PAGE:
“The Pakistani authorities must carry out an independent and effective investigation into yesterday’s attack in South Waziristan on Arif Wazir, a member of the Pashtun Tahaffuz Movement. The suspected perpetrators must be held accountable,” Amnesty International said in a tweet May 2 in reaction to Wazir’s death.

The Pakistani government has not officially released any statement regarding the call for investigation into Wazir’s killing. Pakistan’s Foreign Office (FO) did not respond to a request for comment from VOA.

Investigation Unlikely

Some experts said it is “unlikely” that Pakistan’s government would carry out such an investigation.

Michael Kugelman, a South Asia analyst at the Woodrow Wilson Center, told VOA that he believes an investigation should be conducted into the case but doubts Pakistan would conduct or “create space” for such an investigation.

“Particularly for an attack that is so sensitive dealing with PTM, which is a group that (the) Pakistani state simply does not want anyone to be talking about,” Kugelman said.

Elizabeth Threlkeld, a senior fellow and deputy director of South Asia program at the Stimson Center, told VOA that “a transparent investigation” would help in “addressing what the state has acknowledged are legitimate grievances.”

The international community should highlight “instances of suspected human rights violations and draw attention to such cases,” Threlkeld said.

“Even if this is unlikely to lead to a swift investigation by state authorities, external pressure could limit the chances of similar cases going forward,” she added.

Muhammad Zubair, a PTM supporter in the United States, stressed the importance of addressing grievances of ethnic Pashtuns.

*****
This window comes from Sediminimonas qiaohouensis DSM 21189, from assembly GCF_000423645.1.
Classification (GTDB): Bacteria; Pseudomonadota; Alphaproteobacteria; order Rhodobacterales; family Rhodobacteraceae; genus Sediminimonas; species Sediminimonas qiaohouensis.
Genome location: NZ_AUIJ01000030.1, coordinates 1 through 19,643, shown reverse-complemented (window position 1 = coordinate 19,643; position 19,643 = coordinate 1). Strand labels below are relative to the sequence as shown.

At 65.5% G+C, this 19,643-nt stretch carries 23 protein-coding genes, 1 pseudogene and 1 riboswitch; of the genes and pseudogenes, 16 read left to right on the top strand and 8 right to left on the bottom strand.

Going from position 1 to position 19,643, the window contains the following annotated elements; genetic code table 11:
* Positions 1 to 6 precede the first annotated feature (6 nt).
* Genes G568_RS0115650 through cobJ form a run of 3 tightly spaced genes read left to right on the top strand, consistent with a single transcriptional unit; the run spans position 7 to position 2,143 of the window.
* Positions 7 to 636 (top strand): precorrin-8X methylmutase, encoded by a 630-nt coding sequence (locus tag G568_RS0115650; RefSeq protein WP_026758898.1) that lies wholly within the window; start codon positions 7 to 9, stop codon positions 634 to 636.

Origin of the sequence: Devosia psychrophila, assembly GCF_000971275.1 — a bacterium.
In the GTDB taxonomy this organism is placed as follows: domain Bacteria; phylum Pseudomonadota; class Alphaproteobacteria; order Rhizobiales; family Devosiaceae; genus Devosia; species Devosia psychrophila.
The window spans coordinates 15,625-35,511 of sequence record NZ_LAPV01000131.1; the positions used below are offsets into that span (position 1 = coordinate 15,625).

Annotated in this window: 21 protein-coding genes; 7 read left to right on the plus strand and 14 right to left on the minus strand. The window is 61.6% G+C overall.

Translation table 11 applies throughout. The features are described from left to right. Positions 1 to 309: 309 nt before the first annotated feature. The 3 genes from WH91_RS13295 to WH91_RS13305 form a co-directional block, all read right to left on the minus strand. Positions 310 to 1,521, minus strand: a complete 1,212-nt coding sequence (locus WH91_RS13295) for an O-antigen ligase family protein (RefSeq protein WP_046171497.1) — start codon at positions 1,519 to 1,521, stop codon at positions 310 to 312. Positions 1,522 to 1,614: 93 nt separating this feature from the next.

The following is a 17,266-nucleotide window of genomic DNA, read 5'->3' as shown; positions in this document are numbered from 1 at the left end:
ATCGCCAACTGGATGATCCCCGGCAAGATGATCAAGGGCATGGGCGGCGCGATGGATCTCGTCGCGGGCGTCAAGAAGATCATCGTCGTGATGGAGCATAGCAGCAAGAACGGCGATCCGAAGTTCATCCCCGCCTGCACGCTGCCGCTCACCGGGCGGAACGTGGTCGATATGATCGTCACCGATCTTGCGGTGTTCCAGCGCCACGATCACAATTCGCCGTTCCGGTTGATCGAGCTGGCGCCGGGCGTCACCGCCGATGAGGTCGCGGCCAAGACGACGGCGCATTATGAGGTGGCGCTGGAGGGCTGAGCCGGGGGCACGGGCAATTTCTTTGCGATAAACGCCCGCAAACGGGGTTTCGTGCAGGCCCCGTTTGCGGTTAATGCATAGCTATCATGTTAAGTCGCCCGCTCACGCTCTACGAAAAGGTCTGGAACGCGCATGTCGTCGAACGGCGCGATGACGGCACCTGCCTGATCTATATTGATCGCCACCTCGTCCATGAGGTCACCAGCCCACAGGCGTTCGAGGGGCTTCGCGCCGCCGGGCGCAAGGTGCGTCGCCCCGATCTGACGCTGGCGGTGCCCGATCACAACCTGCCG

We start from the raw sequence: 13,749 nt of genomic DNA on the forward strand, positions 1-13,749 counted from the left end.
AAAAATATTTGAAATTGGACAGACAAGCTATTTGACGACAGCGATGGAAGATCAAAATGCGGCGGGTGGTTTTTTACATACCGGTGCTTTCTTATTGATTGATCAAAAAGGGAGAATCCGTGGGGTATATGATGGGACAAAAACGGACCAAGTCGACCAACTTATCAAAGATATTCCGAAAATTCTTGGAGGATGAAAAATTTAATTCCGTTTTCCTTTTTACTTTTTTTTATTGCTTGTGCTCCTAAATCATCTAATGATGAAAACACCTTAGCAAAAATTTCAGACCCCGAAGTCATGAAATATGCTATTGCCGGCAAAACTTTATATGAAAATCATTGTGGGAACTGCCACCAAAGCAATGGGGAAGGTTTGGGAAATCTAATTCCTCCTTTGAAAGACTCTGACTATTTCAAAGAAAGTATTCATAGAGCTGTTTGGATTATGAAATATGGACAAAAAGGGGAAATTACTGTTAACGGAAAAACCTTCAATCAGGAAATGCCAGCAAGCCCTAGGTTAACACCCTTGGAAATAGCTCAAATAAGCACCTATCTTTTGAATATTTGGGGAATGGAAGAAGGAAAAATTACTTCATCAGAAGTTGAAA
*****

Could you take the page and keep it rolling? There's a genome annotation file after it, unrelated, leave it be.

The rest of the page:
“The movement demands a truth and reconciliation commission‌ so that all the atrocities committed against Pashtuns could be investigated,” Zubair said.

Peace Committee

Dawar, the Pakistani National Assemly member and a PTM leader, alleged the militants who attacked Wazir are not unknown.

“We cannot say that they are unknown, they are known,” Dawar said. “They have their offices in Wana; they have their courts, cars, weapons … they are allowed by the state.”

Referring to the 2018 attack in Wana on Ali Wazir, another prominent leader of PTM and a cousin of Arif Wazir, Dawar said the government called the militants involved in that attack “peace committee,” instead of Taliban.

“Two years back when the terrorists attacked Ali [Wazir] in central Wana, the government said that the fight was between them [PTM] and peace committee, not the Taliban. They call it peace committee. They give them protection; they given them resources; if this is not called state support, what else can we call it,” Dawar said.

On The Radar

Kugelman, of the Woodrow Wilson Center, said it is difficult to say who was behind the attack, but he added that because of Wazir’s speech in Afghanistan, he was “on the radar” of the state.

“It is because of harsh language [that] they have made a lot of enemies that are not only Pakistani military but also hard-line [Pakistani] nationalists, who are extremely defensive and unhappy of anyone that is critical of the Pakistani state and certainly the Pakistani military,” Kugelman said.

“PTM is one of the few groups in Pakistan that is willing to strongly and publicly criticize the Pakistani state, especially the Pakistani military,” Kugelman added.